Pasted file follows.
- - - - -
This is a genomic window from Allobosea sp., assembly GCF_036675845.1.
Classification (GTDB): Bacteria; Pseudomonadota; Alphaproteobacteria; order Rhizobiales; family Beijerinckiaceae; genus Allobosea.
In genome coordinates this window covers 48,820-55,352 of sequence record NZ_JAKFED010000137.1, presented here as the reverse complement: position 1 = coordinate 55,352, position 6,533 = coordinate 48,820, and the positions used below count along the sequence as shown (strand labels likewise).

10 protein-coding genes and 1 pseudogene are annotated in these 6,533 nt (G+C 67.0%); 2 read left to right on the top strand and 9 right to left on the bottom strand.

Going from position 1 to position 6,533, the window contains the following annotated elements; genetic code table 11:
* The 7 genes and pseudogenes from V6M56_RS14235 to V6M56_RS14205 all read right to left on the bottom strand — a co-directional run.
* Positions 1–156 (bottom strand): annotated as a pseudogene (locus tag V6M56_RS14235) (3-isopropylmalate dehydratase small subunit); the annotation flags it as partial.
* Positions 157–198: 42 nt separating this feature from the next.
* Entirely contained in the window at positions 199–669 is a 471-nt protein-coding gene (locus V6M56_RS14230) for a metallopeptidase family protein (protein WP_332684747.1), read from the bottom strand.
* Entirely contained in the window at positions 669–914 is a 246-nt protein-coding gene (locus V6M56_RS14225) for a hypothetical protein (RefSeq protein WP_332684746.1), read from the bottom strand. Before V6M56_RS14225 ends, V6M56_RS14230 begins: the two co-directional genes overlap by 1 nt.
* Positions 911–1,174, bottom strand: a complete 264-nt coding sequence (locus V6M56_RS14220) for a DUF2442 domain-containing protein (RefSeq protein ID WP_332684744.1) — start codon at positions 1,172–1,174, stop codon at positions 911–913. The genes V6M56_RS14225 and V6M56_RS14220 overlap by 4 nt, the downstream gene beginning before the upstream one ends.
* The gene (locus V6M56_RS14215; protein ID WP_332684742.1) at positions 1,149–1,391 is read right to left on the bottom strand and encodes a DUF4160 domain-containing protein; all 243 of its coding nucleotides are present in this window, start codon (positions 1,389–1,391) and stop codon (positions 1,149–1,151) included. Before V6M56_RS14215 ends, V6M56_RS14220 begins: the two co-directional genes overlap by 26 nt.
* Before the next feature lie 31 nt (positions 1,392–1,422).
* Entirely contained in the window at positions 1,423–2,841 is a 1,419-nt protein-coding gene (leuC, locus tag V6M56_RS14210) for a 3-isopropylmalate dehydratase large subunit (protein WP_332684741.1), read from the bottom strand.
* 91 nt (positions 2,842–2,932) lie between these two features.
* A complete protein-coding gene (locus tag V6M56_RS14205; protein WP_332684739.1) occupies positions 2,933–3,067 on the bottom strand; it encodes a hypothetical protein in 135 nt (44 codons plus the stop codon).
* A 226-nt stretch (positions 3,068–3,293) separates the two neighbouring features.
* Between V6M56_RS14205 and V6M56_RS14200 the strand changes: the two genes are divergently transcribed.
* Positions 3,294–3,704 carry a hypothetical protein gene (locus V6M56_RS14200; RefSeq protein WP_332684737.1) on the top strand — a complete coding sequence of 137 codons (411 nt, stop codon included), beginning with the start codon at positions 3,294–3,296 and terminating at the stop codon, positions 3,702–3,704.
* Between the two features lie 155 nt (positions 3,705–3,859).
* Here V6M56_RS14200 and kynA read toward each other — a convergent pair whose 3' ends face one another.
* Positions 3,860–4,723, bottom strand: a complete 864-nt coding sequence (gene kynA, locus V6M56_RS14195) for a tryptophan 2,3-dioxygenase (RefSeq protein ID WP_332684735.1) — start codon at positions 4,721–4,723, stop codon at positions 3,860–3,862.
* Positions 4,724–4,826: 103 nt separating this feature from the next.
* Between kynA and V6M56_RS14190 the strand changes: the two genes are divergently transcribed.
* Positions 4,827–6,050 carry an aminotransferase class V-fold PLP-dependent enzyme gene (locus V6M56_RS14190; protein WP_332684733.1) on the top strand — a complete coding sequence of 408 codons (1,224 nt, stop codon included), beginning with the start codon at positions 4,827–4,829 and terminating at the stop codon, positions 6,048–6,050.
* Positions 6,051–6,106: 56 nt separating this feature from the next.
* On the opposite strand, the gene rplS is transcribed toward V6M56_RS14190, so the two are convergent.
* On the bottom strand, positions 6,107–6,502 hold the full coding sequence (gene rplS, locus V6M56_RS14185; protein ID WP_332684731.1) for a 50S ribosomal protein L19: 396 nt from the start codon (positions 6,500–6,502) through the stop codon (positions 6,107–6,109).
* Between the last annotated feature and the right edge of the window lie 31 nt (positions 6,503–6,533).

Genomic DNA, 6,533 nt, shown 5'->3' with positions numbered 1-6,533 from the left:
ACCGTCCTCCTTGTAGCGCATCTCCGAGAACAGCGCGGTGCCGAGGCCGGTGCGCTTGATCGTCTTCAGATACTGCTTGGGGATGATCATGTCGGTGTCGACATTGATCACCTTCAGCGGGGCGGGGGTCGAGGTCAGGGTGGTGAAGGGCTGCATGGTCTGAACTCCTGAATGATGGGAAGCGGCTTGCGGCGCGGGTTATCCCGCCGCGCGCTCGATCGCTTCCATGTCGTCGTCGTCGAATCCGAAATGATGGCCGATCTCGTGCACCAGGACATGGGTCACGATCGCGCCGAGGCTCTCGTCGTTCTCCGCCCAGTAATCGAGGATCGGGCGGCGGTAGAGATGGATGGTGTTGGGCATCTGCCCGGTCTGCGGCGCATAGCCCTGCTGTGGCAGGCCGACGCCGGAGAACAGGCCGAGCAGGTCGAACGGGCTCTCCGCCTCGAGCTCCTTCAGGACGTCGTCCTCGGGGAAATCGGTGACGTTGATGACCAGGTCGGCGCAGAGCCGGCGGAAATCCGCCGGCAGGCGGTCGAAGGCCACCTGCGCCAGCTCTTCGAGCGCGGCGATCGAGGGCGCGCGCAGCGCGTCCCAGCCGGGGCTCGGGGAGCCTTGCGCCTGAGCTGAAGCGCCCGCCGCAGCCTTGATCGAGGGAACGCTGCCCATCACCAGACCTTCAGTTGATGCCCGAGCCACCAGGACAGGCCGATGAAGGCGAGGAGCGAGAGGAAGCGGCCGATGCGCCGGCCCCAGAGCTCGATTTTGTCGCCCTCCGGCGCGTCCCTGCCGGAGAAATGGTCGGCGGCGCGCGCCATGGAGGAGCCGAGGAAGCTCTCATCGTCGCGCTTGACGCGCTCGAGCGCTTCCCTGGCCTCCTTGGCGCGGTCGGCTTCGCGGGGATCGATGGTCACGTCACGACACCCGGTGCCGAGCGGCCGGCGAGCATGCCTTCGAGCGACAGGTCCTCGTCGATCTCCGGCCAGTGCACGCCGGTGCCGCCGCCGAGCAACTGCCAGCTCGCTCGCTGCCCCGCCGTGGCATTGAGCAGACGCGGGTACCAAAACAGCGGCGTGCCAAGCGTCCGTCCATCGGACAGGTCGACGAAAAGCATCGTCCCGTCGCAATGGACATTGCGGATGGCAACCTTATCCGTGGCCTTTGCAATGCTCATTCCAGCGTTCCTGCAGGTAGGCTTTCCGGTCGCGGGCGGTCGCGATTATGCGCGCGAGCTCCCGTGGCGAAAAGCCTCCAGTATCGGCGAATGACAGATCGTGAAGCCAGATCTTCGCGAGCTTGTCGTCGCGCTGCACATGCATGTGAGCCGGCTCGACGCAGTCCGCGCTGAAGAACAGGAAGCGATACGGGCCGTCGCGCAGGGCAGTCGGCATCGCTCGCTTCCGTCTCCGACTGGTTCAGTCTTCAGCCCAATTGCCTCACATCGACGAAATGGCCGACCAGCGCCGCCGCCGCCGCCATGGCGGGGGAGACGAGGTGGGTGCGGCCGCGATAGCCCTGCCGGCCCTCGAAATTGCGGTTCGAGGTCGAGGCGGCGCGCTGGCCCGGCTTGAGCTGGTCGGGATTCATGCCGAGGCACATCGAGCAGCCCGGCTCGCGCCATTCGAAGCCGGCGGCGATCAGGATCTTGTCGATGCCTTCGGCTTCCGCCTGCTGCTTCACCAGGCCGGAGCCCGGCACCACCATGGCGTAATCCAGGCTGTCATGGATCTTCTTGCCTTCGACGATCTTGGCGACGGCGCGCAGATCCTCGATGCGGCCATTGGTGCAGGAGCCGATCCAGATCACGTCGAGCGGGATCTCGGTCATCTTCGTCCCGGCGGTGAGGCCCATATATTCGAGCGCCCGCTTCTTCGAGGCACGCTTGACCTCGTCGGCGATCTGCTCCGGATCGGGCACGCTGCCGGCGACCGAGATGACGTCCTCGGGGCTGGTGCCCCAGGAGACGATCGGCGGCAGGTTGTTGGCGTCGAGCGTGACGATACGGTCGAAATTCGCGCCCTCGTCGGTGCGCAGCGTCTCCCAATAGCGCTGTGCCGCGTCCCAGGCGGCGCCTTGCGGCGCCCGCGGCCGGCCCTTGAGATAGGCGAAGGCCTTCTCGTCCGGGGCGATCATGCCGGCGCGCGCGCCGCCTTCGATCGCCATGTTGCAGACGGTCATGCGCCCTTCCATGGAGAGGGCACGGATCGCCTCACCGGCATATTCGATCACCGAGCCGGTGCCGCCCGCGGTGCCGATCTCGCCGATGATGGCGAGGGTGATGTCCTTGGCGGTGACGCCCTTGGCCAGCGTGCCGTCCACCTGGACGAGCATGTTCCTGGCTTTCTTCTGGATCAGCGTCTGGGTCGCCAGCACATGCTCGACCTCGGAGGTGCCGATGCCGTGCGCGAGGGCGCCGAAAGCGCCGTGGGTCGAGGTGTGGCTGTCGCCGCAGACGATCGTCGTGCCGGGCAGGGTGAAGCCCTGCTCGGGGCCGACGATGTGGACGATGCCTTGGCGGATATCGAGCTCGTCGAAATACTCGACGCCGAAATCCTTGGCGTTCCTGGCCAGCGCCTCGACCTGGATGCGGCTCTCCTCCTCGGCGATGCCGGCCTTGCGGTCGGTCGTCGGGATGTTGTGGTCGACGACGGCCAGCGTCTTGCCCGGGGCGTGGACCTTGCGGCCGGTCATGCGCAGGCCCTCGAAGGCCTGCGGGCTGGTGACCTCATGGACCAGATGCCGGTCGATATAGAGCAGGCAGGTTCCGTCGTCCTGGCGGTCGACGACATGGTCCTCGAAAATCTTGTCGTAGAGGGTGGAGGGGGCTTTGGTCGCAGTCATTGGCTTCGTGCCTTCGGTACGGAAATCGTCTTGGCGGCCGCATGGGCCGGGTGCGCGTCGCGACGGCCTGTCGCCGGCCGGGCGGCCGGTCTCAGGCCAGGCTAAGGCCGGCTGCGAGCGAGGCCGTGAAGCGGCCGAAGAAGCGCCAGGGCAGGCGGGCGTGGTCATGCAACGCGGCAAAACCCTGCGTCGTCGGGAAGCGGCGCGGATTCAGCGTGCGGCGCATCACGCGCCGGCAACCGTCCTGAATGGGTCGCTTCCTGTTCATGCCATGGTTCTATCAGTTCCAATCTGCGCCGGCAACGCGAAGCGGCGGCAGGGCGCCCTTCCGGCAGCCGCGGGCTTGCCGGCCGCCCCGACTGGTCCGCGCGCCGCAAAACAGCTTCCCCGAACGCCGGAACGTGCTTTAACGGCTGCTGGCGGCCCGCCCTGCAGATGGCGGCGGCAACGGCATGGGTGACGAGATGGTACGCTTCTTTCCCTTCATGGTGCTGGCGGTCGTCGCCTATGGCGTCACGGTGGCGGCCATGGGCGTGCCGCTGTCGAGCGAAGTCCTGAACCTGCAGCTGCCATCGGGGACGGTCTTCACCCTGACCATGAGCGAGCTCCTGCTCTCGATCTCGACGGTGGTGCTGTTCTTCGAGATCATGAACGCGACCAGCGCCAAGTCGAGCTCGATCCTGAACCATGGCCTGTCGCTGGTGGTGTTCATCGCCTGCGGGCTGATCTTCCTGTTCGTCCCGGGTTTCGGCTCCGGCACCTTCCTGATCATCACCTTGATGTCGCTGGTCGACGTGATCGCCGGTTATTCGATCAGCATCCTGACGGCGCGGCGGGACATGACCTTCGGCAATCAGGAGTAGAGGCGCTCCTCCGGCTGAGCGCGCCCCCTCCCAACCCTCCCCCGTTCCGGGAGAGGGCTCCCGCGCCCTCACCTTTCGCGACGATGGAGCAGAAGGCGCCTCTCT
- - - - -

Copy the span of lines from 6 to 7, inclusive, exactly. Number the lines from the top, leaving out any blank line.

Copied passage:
* The 7 genes and pseudogenes from V6M56_RS14235 to V6M56_RS14205 all read right to left on the bottom strand — a co-directional run.
* Positions 1–156 (bottom strand): annotated as a pseudogene (locus tag V6M56_RS14235) (3-isopropylmalate dehydratase small subunit); the annotation flags it as partial.